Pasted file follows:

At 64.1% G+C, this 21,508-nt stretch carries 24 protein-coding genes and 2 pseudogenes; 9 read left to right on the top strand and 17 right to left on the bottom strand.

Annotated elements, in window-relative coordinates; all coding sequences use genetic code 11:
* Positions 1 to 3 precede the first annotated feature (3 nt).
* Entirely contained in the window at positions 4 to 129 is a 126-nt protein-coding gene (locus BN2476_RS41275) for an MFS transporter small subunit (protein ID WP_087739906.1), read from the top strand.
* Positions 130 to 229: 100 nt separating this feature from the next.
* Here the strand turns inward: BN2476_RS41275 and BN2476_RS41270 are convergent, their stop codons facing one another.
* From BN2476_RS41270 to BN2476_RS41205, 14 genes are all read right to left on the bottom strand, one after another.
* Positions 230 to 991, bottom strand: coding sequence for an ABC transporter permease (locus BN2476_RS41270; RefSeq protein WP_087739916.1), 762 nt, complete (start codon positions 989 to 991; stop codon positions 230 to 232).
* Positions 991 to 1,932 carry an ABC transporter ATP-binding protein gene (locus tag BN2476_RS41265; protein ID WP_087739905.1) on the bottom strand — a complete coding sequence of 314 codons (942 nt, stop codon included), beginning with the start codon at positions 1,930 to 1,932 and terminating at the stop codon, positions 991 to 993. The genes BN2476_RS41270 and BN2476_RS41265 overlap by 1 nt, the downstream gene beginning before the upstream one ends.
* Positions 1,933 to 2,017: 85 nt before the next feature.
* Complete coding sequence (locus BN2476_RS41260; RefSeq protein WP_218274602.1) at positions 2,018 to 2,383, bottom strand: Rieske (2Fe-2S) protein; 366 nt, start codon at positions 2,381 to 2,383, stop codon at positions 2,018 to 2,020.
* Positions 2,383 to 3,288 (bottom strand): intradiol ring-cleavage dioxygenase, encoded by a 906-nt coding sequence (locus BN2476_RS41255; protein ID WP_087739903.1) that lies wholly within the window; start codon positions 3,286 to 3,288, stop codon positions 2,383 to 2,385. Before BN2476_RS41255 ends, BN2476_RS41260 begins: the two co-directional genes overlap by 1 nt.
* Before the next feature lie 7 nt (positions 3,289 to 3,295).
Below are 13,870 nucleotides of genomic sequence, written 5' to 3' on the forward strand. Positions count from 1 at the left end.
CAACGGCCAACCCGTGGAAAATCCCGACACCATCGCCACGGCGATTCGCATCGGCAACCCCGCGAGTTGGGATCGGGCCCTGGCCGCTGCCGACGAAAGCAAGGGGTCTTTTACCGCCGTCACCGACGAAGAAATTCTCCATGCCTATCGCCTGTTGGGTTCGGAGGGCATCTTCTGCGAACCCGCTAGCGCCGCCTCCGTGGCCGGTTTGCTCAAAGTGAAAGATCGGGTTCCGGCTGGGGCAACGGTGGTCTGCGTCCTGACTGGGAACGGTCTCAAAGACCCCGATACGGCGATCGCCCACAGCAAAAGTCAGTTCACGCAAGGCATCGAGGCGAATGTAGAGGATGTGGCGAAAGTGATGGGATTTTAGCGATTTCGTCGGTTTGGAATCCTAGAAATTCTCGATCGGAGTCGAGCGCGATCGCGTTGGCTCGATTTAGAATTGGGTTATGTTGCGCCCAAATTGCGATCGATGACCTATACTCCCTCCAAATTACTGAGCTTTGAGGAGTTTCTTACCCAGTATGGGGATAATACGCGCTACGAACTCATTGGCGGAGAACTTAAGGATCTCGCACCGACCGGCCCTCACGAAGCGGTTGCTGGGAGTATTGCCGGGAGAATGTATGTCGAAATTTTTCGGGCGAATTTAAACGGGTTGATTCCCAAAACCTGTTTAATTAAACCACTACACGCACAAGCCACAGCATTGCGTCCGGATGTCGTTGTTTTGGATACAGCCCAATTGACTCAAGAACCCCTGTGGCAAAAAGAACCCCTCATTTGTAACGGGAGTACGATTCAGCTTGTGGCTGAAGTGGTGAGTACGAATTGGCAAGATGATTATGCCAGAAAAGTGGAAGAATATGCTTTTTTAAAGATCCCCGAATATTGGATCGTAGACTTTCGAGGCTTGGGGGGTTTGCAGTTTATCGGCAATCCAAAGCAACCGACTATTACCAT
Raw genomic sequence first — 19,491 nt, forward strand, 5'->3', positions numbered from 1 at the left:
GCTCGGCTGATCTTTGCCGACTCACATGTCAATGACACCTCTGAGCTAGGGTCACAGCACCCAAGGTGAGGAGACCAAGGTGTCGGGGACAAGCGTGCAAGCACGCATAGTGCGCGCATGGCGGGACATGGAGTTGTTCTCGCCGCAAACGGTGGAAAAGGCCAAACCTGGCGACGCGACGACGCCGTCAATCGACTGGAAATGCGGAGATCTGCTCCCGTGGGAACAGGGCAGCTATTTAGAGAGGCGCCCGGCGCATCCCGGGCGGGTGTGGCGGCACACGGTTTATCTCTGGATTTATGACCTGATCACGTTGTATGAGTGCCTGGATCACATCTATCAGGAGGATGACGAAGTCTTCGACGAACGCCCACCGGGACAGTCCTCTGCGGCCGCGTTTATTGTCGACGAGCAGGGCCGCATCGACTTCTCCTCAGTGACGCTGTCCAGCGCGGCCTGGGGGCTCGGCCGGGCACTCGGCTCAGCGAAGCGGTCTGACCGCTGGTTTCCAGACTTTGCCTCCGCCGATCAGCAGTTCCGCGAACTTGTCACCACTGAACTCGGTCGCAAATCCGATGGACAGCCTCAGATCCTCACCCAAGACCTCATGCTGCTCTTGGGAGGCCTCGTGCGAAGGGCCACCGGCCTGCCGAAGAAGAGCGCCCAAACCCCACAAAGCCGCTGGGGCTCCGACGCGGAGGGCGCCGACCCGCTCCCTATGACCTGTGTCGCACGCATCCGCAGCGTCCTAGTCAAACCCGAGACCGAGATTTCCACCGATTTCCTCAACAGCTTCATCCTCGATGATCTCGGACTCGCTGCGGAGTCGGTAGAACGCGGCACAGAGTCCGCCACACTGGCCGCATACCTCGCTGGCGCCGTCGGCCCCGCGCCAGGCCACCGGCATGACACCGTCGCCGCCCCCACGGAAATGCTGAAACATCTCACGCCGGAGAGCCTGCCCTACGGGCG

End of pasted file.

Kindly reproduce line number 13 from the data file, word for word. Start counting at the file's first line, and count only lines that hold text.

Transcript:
* Before the next feature lie 7 nt (positions 3,289 to 3,295).